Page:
Use this URL to cite or link to this record in EThOS: https://ethos.bl.uk/OrderDetails.do?uin=uk.bl.ethos.262968
Title: The role of viral load in the pathogenesis of HIV-2 Infection in West Africa
Author: Ariyoshi, Koya
ISNI:       0000 0001 3427 3312
Awarding Body: Open University
Current Institution: Open University
Date of Award: 1998
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Abstract:
The role of Human Immunodeficiency Virus type 2 (HTV-2) viral load has been studied in West Africa in order to understand how this infection differs from HIV-1 and why the majority of HIV-2 infected individuals live for long. Using a polymerase chain reaction (PCR) based-assay, it was found that the level of HIV-2 provirus was surprisingly high in HTV-2 seropositive people who live long without sign of immunosuppression; in contrast the rate of HIV-2 replication reflected by RNA viral load was found low. However, HIV-2 replicates to a high titre in some HIV-2-infected people whose disease progresses rapidly to death. Longitudinal follow-up demonstrated that baseline HIV-2 RNA viral load predicts the rate of CD4+ T cell decline and death but the level of proviruses is a less sensitive predictor. Cytotoxic T-lymphocyte activity (CTL) against HIV-2 structural proteins, especially Gag, was found in most HIV-2 infected people and was inversely correlated with HIV-2 proviral load. Strong CTL activity was consistently found in people who did not have progressive disease, suggesting that CTL play an important role in controlling HIV-2 replication. Co-infection with human T-lymphotropic virus type I (HTLV-I) occurred frequently in HIV-2-infected people in a village in Guinea-Bissau but did not seem to enhance HIV-2 viral load. However an increase in HIV-2 viral load was found in an HIV-2-infected individual with malaria parasitaemia, suggesting that malaria infection enhances HIV-2 viral load. The majority of people who are dually seroreactive for both HIV-1 and HIV-2 arc infected with both viruses but some subjects are dually seroreactive because antibodies against one type cross-react with the other type of HIV. These cross-reactive antibodies may be distinguished by antibody dilution analysis. Other dually seroreactive people harbour an undetectable level of HIV-2 provirus and HIV-2 proviral load tended to be low in advanced disease while HIV-1 proviral load was high.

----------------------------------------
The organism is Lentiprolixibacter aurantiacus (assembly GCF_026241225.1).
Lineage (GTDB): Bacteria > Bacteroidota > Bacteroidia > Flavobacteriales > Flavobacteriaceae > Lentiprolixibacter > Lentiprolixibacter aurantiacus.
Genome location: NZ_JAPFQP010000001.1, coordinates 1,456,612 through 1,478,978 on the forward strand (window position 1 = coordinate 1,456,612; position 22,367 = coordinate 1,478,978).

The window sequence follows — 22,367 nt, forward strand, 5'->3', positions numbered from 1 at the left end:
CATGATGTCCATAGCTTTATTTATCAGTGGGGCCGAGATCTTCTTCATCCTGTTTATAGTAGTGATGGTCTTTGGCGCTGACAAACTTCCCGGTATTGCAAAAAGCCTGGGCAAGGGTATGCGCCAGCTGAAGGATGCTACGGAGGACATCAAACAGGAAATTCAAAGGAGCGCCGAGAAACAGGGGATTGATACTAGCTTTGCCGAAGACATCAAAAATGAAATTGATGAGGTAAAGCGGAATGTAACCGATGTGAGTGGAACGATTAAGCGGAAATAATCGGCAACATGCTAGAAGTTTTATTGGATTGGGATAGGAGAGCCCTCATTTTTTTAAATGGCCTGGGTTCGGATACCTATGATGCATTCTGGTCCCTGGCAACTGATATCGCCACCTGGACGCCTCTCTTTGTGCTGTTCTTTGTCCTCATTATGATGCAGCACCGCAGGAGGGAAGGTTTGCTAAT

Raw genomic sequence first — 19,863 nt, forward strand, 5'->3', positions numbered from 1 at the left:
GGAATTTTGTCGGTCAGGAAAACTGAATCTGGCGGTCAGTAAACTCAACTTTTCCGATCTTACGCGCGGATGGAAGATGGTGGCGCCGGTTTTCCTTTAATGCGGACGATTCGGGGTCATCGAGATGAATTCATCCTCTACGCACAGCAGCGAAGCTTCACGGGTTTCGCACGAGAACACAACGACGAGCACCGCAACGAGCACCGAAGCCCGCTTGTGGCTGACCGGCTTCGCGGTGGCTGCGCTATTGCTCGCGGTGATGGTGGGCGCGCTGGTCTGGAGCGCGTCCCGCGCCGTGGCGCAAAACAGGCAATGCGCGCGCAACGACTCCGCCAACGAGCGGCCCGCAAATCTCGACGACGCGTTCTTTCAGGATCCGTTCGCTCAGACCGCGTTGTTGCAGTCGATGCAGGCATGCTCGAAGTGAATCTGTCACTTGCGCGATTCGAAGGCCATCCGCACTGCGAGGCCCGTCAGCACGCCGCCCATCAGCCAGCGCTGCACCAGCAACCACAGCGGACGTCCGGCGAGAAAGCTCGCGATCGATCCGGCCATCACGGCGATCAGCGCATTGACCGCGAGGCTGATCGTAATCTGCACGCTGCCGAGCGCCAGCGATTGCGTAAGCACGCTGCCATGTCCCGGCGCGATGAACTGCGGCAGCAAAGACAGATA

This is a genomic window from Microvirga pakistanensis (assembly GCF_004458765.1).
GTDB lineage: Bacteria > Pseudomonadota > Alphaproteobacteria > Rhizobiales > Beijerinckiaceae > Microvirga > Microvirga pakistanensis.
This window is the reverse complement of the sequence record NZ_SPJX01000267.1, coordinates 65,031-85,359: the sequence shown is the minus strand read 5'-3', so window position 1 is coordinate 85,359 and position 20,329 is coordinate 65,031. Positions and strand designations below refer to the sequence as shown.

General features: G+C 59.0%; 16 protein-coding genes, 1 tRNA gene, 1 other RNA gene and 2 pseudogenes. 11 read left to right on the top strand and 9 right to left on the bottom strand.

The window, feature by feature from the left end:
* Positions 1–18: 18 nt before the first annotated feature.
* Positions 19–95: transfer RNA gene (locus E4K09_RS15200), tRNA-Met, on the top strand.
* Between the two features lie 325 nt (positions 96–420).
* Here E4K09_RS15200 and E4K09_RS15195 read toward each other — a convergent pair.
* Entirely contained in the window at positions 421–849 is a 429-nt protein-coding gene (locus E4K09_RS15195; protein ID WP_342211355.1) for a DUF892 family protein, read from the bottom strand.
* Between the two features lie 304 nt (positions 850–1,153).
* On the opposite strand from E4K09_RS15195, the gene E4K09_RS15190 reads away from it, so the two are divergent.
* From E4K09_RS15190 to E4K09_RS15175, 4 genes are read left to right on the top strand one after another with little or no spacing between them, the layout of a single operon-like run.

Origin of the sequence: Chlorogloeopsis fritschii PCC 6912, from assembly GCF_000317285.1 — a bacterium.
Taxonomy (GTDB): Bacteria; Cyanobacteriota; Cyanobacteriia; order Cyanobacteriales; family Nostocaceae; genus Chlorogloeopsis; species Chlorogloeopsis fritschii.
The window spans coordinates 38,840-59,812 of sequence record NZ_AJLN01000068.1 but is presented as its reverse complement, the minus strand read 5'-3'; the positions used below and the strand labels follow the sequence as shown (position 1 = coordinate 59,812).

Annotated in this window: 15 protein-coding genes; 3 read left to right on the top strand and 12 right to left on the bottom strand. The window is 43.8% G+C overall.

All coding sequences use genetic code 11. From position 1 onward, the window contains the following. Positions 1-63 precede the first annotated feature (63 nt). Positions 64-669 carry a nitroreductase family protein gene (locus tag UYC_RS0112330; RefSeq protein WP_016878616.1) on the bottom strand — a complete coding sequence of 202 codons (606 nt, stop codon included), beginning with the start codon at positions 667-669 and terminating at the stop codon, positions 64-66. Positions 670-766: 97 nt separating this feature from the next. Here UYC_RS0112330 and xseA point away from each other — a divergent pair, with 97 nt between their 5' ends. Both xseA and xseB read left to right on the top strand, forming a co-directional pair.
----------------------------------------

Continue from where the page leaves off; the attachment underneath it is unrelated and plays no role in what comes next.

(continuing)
Supervisor: Not available Sponsor: Not available
Qualification Name: Thesis (Ph.D.) Qualification Level: Doctoral
EThOS ID: uk.bl.ethos.262968  DOI:
Keywords: Malaria; Dual infection
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